Bystander Intervention: Barriers and Opportunity Over Time
|✅ Paper Type: Free Essay||✅ Subject: Psychology|
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Bystander Intervention: Barriers and Opportunity Over Time
Sexual violence is identified as a public health concern by both the National Institute of Justice (Office on Violence Against Women, 2017) and the Centers for Disease Control. While much of the research regarding sexual and dating violence has involved adults, an increasing amount of literature has begun to examine adolescent sexual and dating violence (Levine, 2017). Beginning between the ages of 14 and 17, most adolescents have been involved in at least one romantic relationship (Baker, 2017). According to Baker (2017), between 10-20% of adolescent dating relationships have physical or sexual violence present with rates of emotional violence and controlling behaviors reportedly even higher. Among college students, 15.5% of women report some form of sexual assault within a 7-month period (Fisher, Cullen, & Turner, 2000) and 30% of college students report some form of dating violence over a 12-month time frame (Sabina & Straus, 2008). According to the U.S. Department of Justice (2017), 1 out of 5 females and 1 out of 16 males is sexually assaulted while pursing higher education.
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With such high rates of reported sexual assault and dating violence among adolescents and college students there is concern regarding the mental health among those who are victimized. Dating violence and sexual assault victimization can have a significant impact on the life of a victim. Consequences of victimization include but are not limited to depression, PTSD, revictimization and substance abuse (Palm Reed, Hines, Armstrong & Cameron, 2014).
To help decrease rates of sexual assault and dating violence among students on college and high school campuses, bystander intervention programs have been implemented as mandated by the U.S. Department of Education (Palm Reed, Hines, Armstrong & Cameron, 2014). Bystander intervention programs are used to educate, empower and help build skills to encourage students to intervene in scenarios of sexual assault (Zozula, Costello, & Anderson, 2018). Intervention programs are used to decrease rape myth acceptance by means of changing community norms and beliefs regarding sexual assault (Palm Reed, Hines, Armstrong & Cameron, 2014; Lukacena, Reynolds-Tylus & Quick, 2019) and create a sense of efficacy among participants that will translate into increased intent to intervene and actual intervention in scenarios of sexual assault (Zozula, Costello, & Anderson, 2018).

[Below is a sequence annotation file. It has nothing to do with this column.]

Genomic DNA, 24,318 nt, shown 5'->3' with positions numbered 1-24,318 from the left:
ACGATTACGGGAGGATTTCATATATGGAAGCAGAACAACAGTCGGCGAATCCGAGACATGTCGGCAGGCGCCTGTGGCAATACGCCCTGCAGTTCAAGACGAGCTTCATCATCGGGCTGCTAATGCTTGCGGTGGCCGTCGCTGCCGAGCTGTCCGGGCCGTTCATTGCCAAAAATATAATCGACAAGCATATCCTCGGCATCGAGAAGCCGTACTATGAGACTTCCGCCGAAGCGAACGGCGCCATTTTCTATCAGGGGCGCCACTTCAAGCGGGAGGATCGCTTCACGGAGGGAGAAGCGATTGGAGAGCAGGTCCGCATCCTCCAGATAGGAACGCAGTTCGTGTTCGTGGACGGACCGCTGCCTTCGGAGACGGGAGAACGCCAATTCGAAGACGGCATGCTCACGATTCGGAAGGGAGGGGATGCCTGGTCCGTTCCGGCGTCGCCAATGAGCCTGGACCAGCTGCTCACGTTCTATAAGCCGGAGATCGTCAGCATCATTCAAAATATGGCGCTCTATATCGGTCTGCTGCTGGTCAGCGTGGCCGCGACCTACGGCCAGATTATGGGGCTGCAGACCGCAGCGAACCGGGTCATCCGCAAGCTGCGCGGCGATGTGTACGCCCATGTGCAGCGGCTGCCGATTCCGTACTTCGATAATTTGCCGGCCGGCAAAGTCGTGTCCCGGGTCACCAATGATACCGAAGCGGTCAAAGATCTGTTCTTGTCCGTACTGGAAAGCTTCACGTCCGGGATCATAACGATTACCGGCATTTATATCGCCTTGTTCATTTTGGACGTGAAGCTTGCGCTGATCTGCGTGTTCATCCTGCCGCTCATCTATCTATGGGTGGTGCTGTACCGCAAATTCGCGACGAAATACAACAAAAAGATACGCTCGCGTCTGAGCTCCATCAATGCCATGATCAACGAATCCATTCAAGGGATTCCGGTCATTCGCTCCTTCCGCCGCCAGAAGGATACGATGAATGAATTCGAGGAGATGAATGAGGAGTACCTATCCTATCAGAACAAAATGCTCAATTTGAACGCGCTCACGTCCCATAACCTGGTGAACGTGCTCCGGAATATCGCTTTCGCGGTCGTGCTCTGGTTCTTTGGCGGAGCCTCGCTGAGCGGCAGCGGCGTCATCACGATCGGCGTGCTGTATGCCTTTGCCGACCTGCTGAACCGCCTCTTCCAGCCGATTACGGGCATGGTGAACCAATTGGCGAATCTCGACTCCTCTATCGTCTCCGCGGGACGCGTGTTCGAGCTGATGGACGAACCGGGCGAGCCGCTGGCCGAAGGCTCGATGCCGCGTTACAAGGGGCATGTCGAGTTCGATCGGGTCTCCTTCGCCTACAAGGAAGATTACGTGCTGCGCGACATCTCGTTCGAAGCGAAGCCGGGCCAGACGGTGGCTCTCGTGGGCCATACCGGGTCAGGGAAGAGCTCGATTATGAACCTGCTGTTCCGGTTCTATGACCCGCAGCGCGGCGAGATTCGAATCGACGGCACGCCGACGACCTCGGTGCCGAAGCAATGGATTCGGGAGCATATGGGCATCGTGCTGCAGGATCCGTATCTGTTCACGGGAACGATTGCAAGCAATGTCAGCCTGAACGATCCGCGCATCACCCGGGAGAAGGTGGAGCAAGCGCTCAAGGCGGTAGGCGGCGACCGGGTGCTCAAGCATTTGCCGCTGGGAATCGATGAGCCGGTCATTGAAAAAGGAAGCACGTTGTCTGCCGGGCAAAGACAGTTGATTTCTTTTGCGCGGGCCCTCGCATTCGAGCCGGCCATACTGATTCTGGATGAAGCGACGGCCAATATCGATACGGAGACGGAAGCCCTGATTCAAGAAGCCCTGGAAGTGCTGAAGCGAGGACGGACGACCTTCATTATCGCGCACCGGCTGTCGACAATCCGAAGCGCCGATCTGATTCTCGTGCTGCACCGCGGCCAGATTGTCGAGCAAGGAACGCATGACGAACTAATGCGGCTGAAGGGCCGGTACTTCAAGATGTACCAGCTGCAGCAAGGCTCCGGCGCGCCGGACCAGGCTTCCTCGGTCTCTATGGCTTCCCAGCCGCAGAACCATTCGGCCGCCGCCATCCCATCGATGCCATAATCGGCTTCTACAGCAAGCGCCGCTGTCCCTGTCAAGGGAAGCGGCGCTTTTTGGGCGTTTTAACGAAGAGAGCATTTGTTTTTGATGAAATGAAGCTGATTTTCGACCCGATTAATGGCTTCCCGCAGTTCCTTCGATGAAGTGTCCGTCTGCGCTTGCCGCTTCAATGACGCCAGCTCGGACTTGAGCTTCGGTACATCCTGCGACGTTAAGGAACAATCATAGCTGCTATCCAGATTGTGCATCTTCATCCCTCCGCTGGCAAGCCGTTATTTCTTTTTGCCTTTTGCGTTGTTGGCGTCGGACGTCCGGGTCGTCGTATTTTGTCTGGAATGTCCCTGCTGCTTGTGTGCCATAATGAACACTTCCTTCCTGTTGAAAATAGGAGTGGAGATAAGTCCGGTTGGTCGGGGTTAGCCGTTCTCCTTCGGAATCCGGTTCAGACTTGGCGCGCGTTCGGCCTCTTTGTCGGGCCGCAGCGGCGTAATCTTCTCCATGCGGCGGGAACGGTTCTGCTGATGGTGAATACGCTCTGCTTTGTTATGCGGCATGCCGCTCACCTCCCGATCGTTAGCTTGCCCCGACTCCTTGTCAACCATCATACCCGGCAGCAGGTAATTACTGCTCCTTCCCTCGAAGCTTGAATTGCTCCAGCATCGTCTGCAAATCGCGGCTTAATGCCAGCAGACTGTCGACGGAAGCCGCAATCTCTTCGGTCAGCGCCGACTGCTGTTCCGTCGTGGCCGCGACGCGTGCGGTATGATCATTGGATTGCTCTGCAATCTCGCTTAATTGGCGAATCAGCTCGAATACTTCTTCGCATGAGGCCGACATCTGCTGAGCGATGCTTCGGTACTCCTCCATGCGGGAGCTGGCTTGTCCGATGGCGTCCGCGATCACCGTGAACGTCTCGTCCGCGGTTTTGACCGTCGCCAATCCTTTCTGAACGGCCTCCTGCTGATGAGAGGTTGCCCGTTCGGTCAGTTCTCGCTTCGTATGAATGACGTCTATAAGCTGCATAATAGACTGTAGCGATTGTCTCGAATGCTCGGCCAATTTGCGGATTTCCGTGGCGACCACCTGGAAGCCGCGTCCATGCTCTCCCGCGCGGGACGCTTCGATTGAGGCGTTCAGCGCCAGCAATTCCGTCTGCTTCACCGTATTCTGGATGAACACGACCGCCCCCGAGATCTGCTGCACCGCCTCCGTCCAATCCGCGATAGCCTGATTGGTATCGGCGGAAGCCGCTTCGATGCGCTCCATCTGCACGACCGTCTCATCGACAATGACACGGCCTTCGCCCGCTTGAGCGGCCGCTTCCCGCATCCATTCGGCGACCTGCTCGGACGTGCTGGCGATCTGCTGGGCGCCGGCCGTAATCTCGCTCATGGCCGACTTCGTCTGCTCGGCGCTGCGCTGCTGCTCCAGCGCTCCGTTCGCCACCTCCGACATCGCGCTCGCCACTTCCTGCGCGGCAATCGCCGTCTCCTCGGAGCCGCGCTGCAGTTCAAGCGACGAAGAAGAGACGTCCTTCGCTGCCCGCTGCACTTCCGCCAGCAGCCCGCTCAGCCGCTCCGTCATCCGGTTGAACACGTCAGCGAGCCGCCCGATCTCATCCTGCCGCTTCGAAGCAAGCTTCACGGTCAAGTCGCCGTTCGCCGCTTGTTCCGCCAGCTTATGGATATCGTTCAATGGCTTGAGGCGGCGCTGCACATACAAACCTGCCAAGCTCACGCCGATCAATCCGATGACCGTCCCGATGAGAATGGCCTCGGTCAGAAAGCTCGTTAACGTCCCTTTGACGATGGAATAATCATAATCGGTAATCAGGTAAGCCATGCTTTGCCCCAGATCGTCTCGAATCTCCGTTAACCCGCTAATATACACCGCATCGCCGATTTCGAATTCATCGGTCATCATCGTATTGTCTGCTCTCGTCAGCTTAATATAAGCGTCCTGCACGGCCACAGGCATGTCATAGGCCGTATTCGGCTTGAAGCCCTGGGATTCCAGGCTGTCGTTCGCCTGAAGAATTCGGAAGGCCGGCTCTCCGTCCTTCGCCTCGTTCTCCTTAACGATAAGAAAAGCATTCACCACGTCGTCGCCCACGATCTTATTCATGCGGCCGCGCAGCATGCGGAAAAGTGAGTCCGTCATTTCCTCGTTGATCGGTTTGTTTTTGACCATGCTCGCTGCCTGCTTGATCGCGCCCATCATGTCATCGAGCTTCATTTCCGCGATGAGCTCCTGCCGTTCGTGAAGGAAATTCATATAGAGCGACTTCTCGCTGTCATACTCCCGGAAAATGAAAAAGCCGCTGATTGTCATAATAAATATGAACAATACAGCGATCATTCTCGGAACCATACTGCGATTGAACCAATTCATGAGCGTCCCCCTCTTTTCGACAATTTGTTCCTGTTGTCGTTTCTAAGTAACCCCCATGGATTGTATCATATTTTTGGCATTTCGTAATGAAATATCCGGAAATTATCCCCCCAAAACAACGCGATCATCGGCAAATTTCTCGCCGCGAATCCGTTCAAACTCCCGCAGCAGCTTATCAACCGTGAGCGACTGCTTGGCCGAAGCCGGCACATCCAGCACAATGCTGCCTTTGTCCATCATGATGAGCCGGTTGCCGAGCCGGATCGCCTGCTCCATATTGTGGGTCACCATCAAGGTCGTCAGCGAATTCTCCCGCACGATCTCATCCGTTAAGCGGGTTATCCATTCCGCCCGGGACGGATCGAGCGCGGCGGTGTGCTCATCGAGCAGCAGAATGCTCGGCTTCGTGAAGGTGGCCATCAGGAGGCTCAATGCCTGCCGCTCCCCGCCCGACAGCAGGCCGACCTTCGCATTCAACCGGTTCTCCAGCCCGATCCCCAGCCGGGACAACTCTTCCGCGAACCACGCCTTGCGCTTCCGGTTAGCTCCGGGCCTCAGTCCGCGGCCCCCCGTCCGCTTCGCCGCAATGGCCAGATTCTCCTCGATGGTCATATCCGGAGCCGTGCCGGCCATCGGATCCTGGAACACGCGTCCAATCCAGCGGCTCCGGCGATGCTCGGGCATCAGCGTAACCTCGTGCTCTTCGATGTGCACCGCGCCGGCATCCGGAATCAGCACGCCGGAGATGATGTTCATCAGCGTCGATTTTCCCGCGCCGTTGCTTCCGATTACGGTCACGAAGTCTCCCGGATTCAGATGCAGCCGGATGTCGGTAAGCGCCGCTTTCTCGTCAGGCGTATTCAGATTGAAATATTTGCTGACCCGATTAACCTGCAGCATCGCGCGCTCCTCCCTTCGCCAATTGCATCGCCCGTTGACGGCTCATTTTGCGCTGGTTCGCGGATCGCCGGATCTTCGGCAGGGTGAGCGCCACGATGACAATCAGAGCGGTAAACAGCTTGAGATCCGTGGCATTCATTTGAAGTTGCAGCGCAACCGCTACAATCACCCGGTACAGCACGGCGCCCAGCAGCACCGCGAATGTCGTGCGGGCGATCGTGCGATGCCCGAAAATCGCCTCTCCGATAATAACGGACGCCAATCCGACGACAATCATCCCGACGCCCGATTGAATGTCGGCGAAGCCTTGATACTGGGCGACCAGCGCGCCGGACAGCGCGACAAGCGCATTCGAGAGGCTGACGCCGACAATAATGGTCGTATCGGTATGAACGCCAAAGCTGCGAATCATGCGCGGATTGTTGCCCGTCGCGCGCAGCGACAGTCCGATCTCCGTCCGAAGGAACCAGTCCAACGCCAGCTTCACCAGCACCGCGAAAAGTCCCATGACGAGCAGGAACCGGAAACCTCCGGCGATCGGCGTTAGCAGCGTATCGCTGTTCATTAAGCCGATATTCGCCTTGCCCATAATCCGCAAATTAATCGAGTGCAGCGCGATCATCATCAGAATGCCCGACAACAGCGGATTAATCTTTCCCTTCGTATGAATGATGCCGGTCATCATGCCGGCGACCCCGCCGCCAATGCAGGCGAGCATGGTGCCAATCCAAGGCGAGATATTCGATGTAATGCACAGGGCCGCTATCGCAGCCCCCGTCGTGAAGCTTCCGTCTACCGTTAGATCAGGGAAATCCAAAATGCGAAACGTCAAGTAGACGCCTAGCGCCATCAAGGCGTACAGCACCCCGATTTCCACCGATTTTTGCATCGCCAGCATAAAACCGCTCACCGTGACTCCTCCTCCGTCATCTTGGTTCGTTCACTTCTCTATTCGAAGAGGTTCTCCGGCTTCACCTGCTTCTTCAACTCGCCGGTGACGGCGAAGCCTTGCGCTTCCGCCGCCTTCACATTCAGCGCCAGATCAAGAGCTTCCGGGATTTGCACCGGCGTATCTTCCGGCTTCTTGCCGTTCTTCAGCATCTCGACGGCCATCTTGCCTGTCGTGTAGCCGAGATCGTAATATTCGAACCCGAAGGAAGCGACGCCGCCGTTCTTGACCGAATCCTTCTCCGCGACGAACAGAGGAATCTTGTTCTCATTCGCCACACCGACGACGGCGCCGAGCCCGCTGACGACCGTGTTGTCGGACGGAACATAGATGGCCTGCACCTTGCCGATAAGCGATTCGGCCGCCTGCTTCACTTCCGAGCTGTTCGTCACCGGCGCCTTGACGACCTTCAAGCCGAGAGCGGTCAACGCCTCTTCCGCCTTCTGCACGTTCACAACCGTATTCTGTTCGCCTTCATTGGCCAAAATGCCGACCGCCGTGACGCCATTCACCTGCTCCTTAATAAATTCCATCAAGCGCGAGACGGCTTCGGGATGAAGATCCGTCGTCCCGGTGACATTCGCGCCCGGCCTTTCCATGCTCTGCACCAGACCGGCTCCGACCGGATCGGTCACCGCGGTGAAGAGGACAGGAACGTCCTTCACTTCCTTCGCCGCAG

Although bystander intervention programs have been shown to be an effective means to changing beliefs regarding sexual assault and decreasing rape-myth acceptance (Palm Reed, Hines, Armstrong & Cameron, 2014; Lukacena, Reynolds-Tylus & Quick, 2019), there are still factors that keep individuals from intervening. Barriers to intervention in sexual assault scenarios include: failure to notice, failure to identify situation as high-risk, failure to take intervention responsibility, failure to intervene due to skill deficit, and failure to intervene due to audience inhibition (Burn, 2009).
Negative mental health impacts of dating violence among adolescents include depression, PTSD, risky sexual behaviors and suicidal thoughts, as well as substance abuse (Baker, 2017). Results of one study indicated that girls who experienced dating violence or date rape in adolescence were more likely than their un-abused peers to report suicidal ideation (Ackarda, & Neumark-Sztainer, 2002). While the prevalence among boys was less than that of girls, boys were more likely to report suicidal ideation if they had experienced dating violence and date rape as well. Choi, Weston and Temple (2017) also addressed mental health in their research as an outcome of victimization and perpetration of dating violence in adolescents. Findings from Choi, Weston and Temple (2017) indicated that victims of dating violence had poorer mental health that those who did not report a history of dating violence. While the general presence of dating violence had an overall impact on mental health of the victim, differences across types of dating violence (physical, emotional, sexual) were present along with different mental health impacts as a result.